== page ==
However you want to assign blame for the loss to Washington State on Saturday, there's little to justify pinning it on quarterback play, and that's a major credit to Mike Fafaul, who bounced back in a big way from his tough stint against ASU to give UCLA a credible chance against the Cougars on Saturday. He did have the one arm punt interception in the first half and also closed the game with a pick, but between those two throws he actually led a pretty impressive second-half comeback on the strength of his right arm. What was most impressive was his ability to throw on the move. Rolling both right and left, he looked poised and confident delivering the ball, and clearly had a connection with Darren Andrews. As with Josh Rosen, Fafaul was hurt by drops and poor receiver play, with Kenny Walker dropping two balls and both Walker and Jordan Lasley fumbling. Given what we saw against ASU, this was about as good of a performance as anyone could have reasonably hoped for from Fafaul, and he did more than enough for UCLA to win the game if the offense hadn't been a complete disaster outside of him.
Running Backs: D
Obviously, the UCLA running backs aren't getting much help from the offensive line, but that doesn't excuse running efforts that are this awful. In two straight games, the Bruins have averaged fewer than two yards per carry, which is absurd given the talent in the running back corps. Both Sotonye Jamabo and Bolu Olorunfunmi had plays where they made something out of nothing, but by and large, the running backs really struggled to find any room to run at all. Nate Starks was extremely ineffective, with 10 carries for just seven yards, and he started to look a little gun-shy after a few snaps of being met in the backfield by Washington State defenders. Olorunfunmi had a couple of decent stretches where he was able to push the pile and make some things happen, reinforcing our initial belief that he might be the best back for this very bad offensive line, and Jamabo did well in his two carries. Overall, though, it was just a wildly ineffective night running the ball, and the backs themselves have to get some of the blame for that.
Offensive Line: D-
There were at least a half dozen times where UCLA lined up to run and before the running back even had the ball, there were two or three Washington State defenders in the backfield waiting for them. The blocking was so bad at times that it looked as if the offensive line was blocking for a screen pass when it was just a simple run. UCLA tried something new in this one, with Josh Wariboko-Alali starting the game at left guard in place of Kenny Lacy, but before too long had passed, Lacy was in. Wariboko was not effective when he was in, but that wasn't a unique quality for him, as, once again, the interior of the offensive line was very bad all game. At this point, that should be an acknowledged truth, and UCLA should be scheming around it to whatever extent possible, but instead, the issues were underscored by a game plan that called for UCLA to run extensively between the tackles in the first half. Conor McDermott, to his credit, continues to play well at left tackle, but he isn't getting much help. Andre James has been another relative bright spot, and the two combined to give Fafaul enough help that he was able to sit in the pocket and deliver throws for the most part. The complete inability to run the ball, though, has to fall on the offensive line to a great extent.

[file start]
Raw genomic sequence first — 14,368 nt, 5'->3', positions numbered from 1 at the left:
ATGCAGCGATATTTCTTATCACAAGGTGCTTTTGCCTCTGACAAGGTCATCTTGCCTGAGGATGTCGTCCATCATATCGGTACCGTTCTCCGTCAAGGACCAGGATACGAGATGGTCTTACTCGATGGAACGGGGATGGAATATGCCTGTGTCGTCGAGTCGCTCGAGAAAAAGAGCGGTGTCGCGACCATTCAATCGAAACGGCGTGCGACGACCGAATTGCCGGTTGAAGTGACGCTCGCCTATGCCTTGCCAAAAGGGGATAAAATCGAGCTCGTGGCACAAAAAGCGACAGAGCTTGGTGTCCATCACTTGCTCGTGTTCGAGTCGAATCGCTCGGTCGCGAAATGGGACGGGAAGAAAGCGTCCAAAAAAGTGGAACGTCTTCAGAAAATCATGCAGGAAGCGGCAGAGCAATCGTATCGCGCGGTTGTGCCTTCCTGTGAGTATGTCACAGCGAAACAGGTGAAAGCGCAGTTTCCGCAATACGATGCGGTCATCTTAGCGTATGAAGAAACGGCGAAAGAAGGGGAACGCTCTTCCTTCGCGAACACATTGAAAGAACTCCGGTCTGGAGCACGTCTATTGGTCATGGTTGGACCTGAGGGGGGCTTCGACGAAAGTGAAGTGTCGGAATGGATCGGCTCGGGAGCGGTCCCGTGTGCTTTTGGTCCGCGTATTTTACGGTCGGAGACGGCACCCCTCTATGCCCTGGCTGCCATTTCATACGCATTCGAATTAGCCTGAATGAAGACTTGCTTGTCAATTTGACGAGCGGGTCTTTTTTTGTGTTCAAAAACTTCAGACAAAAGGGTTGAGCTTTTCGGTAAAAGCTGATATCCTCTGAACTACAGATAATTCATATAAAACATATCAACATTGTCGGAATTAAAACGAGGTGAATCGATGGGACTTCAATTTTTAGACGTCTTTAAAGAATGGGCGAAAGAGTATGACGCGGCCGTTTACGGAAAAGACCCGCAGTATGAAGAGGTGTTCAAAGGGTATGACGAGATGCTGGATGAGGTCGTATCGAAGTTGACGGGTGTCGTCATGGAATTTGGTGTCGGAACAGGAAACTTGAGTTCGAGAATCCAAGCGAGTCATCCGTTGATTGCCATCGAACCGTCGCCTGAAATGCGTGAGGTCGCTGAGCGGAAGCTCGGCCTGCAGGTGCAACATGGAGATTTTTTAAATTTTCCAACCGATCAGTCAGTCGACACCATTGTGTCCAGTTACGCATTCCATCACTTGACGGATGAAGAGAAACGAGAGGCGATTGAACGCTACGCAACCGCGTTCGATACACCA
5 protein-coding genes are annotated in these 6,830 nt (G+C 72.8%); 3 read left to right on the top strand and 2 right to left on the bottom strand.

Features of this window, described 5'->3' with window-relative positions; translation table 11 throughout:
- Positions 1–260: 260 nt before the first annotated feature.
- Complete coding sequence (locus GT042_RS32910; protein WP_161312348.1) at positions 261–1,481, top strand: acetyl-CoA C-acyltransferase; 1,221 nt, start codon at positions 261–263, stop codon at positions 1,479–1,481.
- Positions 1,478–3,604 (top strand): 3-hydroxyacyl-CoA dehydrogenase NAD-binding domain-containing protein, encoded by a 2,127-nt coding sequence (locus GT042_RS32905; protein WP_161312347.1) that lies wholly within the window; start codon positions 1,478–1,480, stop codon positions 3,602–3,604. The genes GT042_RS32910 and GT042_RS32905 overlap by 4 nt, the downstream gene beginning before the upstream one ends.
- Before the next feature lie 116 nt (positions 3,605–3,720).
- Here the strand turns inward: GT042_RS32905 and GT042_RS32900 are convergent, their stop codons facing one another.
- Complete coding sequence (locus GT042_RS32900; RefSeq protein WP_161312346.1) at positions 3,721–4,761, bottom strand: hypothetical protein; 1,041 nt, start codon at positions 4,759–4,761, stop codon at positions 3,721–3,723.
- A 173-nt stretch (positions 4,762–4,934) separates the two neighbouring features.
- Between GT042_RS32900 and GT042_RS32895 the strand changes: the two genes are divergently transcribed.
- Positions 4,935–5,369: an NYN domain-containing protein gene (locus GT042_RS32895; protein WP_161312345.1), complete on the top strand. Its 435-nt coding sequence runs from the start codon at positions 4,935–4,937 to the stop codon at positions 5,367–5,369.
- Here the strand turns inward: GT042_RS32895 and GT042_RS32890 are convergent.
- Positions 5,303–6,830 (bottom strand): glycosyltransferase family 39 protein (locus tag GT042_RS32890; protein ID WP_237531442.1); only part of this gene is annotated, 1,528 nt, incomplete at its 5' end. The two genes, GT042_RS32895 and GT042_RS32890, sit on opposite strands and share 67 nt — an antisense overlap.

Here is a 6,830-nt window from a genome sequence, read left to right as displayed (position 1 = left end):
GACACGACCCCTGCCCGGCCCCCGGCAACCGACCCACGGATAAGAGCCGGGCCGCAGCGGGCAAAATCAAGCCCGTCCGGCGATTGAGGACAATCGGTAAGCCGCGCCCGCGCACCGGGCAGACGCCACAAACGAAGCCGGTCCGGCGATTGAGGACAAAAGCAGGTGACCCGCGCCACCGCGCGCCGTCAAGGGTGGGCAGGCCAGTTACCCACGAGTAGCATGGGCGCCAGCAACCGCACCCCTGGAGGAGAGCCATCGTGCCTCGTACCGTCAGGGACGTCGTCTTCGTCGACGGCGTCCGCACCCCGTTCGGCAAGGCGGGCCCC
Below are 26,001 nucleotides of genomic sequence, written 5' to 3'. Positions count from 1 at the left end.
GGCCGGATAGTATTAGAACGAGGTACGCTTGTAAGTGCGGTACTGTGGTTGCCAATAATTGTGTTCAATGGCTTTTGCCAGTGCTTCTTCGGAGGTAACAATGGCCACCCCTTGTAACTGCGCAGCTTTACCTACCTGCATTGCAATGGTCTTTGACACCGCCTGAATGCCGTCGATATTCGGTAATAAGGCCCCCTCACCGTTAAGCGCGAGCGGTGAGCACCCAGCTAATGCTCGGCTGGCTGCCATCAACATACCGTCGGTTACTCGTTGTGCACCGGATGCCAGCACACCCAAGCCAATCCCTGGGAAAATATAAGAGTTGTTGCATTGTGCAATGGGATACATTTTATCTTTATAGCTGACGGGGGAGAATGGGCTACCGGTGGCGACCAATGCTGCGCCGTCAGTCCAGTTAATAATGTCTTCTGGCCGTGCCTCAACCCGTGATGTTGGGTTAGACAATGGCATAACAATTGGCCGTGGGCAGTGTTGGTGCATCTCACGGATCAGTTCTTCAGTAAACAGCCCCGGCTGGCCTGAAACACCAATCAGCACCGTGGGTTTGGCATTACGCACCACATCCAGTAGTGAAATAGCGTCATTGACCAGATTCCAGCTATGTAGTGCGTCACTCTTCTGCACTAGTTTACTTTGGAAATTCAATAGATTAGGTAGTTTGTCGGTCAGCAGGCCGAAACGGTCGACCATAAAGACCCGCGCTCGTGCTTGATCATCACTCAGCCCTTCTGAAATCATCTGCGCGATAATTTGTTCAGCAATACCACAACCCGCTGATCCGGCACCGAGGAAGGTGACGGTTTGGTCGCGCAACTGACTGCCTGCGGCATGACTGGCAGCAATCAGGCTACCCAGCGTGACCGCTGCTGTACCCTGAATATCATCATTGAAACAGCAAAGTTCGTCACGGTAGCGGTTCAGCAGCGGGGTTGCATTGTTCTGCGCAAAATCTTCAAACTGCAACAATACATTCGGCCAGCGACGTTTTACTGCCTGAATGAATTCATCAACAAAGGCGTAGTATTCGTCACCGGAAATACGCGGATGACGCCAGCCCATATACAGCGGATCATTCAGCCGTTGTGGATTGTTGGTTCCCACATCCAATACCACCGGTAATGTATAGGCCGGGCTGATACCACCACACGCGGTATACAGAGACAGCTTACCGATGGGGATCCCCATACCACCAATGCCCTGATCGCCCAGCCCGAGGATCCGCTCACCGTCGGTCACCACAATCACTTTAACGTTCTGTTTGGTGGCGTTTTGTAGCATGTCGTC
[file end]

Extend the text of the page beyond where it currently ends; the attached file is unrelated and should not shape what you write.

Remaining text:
Wide Receivers: C-
Someday, UCLA will once again have a receiving rotation that makes sense to us, but that day was not Saturday. Theo Howard might have played a snap or two, or he might not have. Jordan Lasley, who was a big part of the comeback in the second half, was basically absent in the first half. Instead, Walker, who dropped two touchdown passes against Arizona State, once again got the bulk of the reps, and he once again had a couple of drops and a fumble. That Walker continues to play to the extent he does is so strange to see, and speaks to perhaps the coaching staff having a completely different set of priorities for playing time than would make sense to laymen. Now, you have to give some credit to Andrews, who played really well and helped to get Fafaul in-rhythm and comfortable early. Lasley also looked good until the fumble, which was basically the nail in the coffin. We'd like to see Howard get a lot more playing time going forward, but at this point, we're seven games into his freshman season and we'd be stunned if he's played more than 30 snaps -- he might as well have redshirted.
Offensive Scheme, Play Calling, and Game Plan: D-
The reason this is a D- and not an F: we liked a few of the things they did with Fafaul to get him on the move and away from pressure with the rollouts, and we liked the couple of times they split the running backs out wide for some easy gains. Other than that, this was the worst game of the season for the offensive staff. Despite not being effective running the ball in really any game this year, the Bruins came into this game, clearly, with the mindset that they'd be able to run the ball and dictate the pace and tempo of the game. That's the only explanation for them electing to run the ball 17 times in 29 offensive snaps in the first half, and it's completely inexplicable that they thought they'd be able to do it. Again, they haven't been effective running the ball -- really at all -- this season, so that was a completely unjustifiable decision. In a typical game where you're starting a backup quarterback, yes, you'd like to be able to run the ball, but trying to do it in the 7th game of a season where you haven't been able to do it all year speaks to a complete lack of the evidence at hand. UCLA needed to come into this game with the mentality that Fafaul was going to have to throw the ball all game, maybe 50+ times, since throwing has been the one effective thing UCLA can do on a consistent basis this year. Yes, that's a weird thing to have to do with a backup quarterback, but it's what the strengths and weaknesses of this team dictate.